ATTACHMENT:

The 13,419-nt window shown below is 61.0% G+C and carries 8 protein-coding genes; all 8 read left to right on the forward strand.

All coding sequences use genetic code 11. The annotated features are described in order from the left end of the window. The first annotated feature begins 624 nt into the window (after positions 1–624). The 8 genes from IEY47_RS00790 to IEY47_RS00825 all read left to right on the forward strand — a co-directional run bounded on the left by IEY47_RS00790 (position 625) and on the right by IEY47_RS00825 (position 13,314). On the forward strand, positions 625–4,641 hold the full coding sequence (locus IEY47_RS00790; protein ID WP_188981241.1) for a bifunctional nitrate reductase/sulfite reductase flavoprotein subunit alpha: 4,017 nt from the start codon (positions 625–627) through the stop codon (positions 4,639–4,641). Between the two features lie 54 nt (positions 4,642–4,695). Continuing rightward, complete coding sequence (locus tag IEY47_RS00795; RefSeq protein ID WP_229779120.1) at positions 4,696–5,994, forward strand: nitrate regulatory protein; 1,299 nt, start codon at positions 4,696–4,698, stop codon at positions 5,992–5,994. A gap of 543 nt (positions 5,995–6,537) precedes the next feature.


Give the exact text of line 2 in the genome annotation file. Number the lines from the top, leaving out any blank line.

All coding sequences use genetic code 11. The annotated features are described in order from the left end of the window. The first annotated feature begins 624 nt into the window (after positions 1–624). The 8 genes from IEY47_RS00790 to IEY47_RS00825 all read left to right on the forward strand — a co-directional run bounded on the left by IEY47_RS00790 (position 625) and on the right by IEY47_RS00825 (position 13,314). On the forward strand, positions 625–4,641 hold the full coding sequence (locus IEY47_RS00790; protein ID WP_188981241.1) for a bifunctional nitrate reductase/sulfite reductase flavoprotein subunit alpha: 4,017 nt from the start codon (positions 625–627) through the stop codon (positions 4,639–4,641). Between the two features lie 54 nt (positions 4,642–4,695). Continuing rightward, complete coding sequence (locus tag IEY47_RS00795; RefSeq protein ID WP_229779120.1) at positions 4,696–5,994, forward strand: nitrate regulatory protein; 1,299 nt, start codon at positions 4,696–4,698, stop codon at positions 5,992–5,994. A gap of 543 nt (positions 5,995–6,537) precedes the next feature.